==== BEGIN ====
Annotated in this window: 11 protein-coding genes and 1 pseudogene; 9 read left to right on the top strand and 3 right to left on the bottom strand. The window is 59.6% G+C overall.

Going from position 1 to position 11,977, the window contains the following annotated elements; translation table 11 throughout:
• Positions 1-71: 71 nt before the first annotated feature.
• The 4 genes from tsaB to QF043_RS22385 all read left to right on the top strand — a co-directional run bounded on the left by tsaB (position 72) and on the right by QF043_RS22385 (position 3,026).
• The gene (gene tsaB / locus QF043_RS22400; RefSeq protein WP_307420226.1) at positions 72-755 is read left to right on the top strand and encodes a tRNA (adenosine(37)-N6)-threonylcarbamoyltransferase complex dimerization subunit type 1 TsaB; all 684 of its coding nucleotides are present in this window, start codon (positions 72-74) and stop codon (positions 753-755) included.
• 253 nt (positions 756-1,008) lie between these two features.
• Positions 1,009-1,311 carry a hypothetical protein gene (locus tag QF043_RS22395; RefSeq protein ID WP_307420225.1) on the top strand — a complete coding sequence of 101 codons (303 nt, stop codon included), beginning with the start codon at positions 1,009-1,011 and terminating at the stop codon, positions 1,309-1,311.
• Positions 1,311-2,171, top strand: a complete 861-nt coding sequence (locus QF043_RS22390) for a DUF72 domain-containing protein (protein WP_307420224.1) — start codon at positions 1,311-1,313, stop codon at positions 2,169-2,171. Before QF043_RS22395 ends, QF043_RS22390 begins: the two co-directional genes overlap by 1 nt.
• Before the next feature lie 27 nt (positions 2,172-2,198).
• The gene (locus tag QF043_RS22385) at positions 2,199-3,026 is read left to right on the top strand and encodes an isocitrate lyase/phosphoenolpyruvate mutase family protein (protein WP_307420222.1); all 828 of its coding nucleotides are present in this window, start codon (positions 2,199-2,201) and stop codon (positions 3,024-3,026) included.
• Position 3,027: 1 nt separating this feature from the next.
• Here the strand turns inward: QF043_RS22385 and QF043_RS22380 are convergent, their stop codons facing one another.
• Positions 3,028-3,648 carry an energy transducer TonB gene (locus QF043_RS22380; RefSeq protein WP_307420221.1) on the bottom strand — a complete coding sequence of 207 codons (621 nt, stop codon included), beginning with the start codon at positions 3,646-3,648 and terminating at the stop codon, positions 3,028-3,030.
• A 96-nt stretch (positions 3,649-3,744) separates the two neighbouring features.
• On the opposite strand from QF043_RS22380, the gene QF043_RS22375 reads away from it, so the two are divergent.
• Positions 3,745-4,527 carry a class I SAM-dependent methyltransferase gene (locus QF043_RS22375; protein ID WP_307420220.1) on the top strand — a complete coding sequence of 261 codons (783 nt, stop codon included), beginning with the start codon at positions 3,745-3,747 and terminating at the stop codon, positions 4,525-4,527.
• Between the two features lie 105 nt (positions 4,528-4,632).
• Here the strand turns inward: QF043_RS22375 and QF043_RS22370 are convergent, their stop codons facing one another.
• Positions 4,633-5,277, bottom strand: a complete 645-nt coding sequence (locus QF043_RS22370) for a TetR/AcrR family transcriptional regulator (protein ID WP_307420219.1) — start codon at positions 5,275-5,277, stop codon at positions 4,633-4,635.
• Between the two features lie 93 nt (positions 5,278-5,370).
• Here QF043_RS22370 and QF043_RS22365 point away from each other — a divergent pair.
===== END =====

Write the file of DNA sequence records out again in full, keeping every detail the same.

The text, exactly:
Annotated in this window: 11 protein-coding genes and 1 pseudogene; 9 read left to right on the top strand and 3 right to left on the bottom strand. The window is 59.6% G+C overall.

Going from position 1 to position 11,977, the window contains the following annotated elements; translation table 11 throughout:
• Positions 1-71: 71 nt before the first annotated feature.
• The 4 genes from tsaB to QF043_RS22385 all read left to right on the top strand — a co-directional run bounded on the left by tsaB (position 72) and on the right by QF043_RS22385 (position 3,026).
• The gene (gene tsaB / locus QF043_RS22400; RefSeq protein WP_307420226.1) at positions 72-755 is read left to right on the top strand and encodes a tRNA (adenosine(37)-N6)-threonylcarbamoyltransferase complex dimerization subunit type 1 TsaB; all 684 of its coding nucleotides are present in this window, start codon (positions 72-74) and stop codon (positions 753-755) included.
• 253 nt (positions 756-1,008) lie between these two features.
• Positions 1,009-1,311 carry a hypothetical protein gene (locus tag QF043_RS22395; RefSeq protein ID WP_307420225.1) on the top strand — a complete coding sequence of 101 codons (303 nt, stop codon included), beginning with the start codon at positions 1,009-1,011 and terminating at the stop codon, positions 1,309-1,311.
• Positions 1,311-2,171, top strand: a complete 861-nt coding sequence (locus QF043_RS22390) for a DUF72 domain-containing protein (protein WP_307420224.1) — start codon at positions 1,311-1,313, stop codon at positions 2,169-2,171. Before QF043_RS22395 ends, QF043_RS22390 begins: the two co-directional genes overlap by 1 nt.
• Before the next feature lie 27 nt (positions 2,172-2,198).
• The gene (locus tag QF043_RS22385) at positions 2,199-3,026 is read left to right on the top strand and encodes an isocitrate lyase/phosphoenolpyruvate mutase family protein (protein WP_307420222.1); all 828 of its coding nucleotides are present in this window, start codon (positions 2,199-2,201) and stop codon (positions 3,024-3,026) included.
• Position 3,027: 1 nt separating this feature from the next.
• Here the strand turns inward: QF043_RS22385 and QF043_RS22380 are convergent, their stop codons facing one another.
• Positions 3,028-3,648 carry an energy transducer TonB gene (locus QF043_RS22380; RefSeq protein WP_307420221.1) on the bottom strand — a complete coding sequence of 207 codons (621 nt, stop codon included), beginning with the start codon at positions 3,646-3,648 and terminating at the stop codon, positions 3,028-3,030.
• A 96-nt stretch (positions 3,649-3,744) separates the two neighbouring features.
• On the opposite strand from QF043_RS22380, the gene QF043_RS22375 reads away from it, so the two are divergent.
• Positions 3,745-4,527 carry a class I SAM-dependent methyltransferase gene (locus QF043_RS22375; protein ID WP_307420220.1) on the top strand — a complete coding sequence of 261 codons (783 nt, stop codon included), beginning with the start codon at positions 3,745-3,747 and terminating at the stop codon, positions 4,525-4,527.
• Between the two features lie 105 nt (positions 4,528-4,632).
• Here the strand turns inward: QF043_RS22375 and QF043_RS22370 are convergent, their stop codons facing one another.
• Positions 4,633-5,277, bottom strand: a complete 645-nt coding sequence (locus QF043_RS22370) for a TetR/AcrR family transcriptional regulator (protein ID WP_307420219.1) — start codon at positions 5,275-5,277, stop codon at positions 4,633-4,635.
• Between the two features lie 93 nt (positions 5,278-5,370).
• Here QF043_RS22370 and QF043_RS22365 point away from each other — a divergent pair.